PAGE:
The Muslim Clergy in Service to the State
The earliest attempts to count the population of the Transcaucasian Krai were local in nature and recorded the number of inhabitants only of the towns and communities to which the system of military and administrative governance applied. This information usually did not reach the central agency – the Ministry of the Police. Until the 1820s, statistical record-keeping was not among the range of duties of the military-administrative government; it was related to reconnoitering surveys and was intended not only for the collection of digital material but also for the economic-geographic study of those lands. With the completion of the annexation of the principal Transcaucasian territories by the Russian Empire as a result of the Russo-Turkish (1827-1829) and Russo-Iranian (1826-1828) wars, the task of a comprehensive study of the region, which was supposed to result in future policy-making by the imperial authorities, became an urgent one.
Keeping records of the number of Muslims in Transcaucasia was under the purview of an institution of the Caucasus administration until 1872. The statistical data that existed before that time was not especially precise. The reasons for this were related both to the costs of the period of development of the field of statistics in Russia and to the complex political and military situation in the region. It was not until the Transcaucasian religious boards opened in 1873 that mosque- and parish-based record-keeping of the Muslim population was introduced and it became systematic in nature. The mosque clergy was required to keep civil registers, in which the numbers of births, deaths, marriages and divorces were recorded, and to deliver all this information to the gubernia majlises, and from there to the religious boards. The latter, in turn, prepared annual reports that contained, in addition to the progress of current matters, records of the number of parishes, mosques and clergymen, as well as information on the total number of Muslim inhabitants of both genders in the Transcaucasian gubernias. The annual reports were delivered to the Main Administration of the Office of the Caucasus Viceroy.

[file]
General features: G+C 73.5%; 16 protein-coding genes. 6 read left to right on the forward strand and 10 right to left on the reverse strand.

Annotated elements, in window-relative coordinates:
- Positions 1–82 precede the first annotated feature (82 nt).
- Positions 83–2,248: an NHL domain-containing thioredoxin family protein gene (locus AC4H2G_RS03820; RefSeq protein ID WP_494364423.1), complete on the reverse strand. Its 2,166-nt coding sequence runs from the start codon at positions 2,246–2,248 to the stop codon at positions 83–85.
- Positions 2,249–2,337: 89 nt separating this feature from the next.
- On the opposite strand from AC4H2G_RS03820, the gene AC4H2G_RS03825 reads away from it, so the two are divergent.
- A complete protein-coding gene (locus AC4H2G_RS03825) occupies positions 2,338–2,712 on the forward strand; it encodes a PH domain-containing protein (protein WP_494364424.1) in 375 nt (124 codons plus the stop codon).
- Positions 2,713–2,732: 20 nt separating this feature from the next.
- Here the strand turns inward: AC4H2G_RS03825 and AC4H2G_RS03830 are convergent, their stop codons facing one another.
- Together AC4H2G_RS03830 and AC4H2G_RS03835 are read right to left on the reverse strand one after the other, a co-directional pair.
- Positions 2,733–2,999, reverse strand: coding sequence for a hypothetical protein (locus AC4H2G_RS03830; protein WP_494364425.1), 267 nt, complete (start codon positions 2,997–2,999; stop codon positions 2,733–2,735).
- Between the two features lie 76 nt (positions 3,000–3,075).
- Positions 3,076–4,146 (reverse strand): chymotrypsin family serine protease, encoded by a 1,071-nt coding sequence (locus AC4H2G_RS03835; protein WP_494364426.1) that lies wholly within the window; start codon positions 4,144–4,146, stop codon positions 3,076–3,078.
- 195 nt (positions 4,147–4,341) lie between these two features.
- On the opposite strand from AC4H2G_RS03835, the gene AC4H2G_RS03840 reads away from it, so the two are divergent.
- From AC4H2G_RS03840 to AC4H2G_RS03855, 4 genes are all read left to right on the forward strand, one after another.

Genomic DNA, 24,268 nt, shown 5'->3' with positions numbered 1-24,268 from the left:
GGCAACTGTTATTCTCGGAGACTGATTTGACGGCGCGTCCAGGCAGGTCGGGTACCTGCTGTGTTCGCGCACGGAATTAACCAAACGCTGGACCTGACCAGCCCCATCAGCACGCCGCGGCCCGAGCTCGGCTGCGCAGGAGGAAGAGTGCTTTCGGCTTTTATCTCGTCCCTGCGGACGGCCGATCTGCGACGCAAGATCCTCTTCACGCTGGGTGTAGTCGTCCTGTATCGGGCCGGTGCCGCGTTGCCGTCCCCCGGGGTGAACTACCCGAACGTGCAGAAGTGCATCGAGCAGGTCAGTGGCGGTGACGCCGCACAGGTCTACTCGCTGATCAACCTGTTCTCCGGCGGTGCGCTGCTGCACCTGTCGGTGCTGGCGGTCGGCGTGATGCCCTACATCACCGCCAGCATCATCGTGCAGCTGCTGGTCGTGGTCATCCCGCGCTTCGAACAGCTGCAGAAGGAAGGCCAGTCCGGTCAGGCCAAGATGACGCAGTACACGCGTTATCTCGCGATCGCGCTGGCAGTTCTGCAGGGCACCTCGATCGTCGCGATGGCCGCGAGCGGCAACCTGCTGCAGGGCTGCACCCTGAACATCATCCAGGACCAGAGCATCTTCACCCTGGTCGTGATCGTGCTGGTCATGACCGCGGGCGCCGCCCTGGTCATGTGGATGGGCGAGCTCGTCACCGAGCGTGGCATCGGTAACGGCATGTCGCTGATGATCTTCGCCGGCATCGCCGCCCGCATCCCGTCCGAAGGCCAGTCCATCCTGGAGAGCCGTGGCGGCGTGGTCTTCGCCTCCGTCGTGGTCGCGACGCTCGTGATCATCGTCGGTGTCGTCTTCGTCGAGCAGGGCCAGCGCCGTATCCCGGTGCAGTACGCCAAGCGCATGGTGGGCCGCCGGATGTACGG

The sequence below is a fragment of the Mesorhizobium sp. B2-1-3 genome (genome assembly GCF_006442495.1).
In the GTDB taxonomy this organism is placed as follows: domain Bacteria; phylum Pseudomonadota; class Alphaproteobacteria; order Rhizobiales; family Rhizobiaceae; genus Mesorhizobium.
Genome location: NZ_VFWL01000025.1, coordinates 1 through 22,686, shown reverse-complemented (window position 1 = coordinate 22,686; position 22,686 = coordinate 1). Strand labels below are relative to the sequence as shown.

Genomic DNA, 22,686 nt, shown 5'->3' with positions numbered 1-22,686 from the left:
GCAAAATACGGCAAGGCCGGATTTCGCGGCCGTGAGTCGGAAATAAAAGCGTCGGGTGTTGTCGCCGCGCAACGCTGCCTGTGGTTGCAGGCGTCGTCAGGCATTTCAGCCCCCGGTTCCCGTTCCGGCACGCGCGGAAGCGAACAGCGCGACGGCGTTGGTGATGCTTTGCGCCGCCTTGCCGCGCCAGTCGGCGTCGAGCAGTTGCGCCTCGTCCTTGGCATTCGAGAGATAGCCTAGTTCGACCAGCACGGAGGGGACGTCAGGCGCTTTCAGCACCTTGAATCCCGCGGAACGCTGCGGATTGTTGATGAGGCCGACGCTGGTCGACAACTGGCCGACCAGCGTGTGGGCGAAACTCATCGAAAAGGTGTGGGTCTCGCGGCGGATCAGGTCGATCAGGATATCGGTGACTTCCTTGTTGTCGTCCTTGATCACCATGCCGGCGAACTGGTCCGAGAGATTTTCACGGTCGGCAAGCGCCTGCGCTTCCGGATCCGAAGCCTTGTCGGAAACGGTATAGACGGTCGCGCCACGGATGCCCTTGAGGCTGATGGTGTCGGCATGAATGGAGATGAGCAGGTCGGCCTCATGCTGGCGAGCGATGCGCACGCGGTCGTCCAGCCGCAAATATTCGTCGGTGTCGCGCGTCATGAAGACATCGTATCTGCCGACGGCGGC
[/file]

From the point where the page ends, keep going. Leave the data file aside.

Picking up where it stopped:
The number of Islamic clerics and their legal status from the very outset were matters of close attention and discussion by the Caucasus administration. With the annexation of the Transcaucasian khanates, the tsarist authorities encountered a phenomenon new to them: the large numbers in that class and their traditionally privileged status. The Committee for Governance of the Muslim Provinces, formed by Count I. F. Paskevich-Erivansky in 1828, engaged, among other things, in collecting information about the rights of the upper Muslim class and classifying it.
Officials of the tsarist administration in the Caucasus found the following categories of clerics in the Muslim provinces of the Transcaucasian Krai: the higher one consisted of mujtahid (for the Shiites); kadis; akhunds (for the Shiites) and effendi (for the Sunnis), who conducted services; and sayyids; the lower one comprised mullahs and dervishes. Right up until the final determination of their status, the tsarist government allowed the top-level Muslim clergy to retain the former privileges. In particular, they were exempted from taxes and obligations, and some of them were large-scale landowners. The sayyids, however, did not receive such benefits, which was a reason for their complaints and dissatisfaction. Only in the mid-1850s did the government grant them the general rights of clerics, but only if they performed the relevant duties.
The top priority for tsarist authorities was to create a well-structured and understandable Muslim religious hierarchy. This required reducing the number of clerics, making religious positions no longer hereditary and forming a Muslim religious elite loyal to the empire out of the remaining legalized part. In 1823 the title of Sheikh ul-Islam of the Caucasus was established, and in 1832, the title of Mufti of the Caucasus. In the draft Statutes officially approved in 1872, clerics were divided into a lower “parish clergy” and a higher one. Both categories had a number of privileges. Sheiks and dervishes, especially the leaders and Murid members of Sufi orders, remained outside the circle of religious officials. And of course, under no circumstances were members of foreign clergy allowed to participate in the religious life of Transcaucasian Muslims.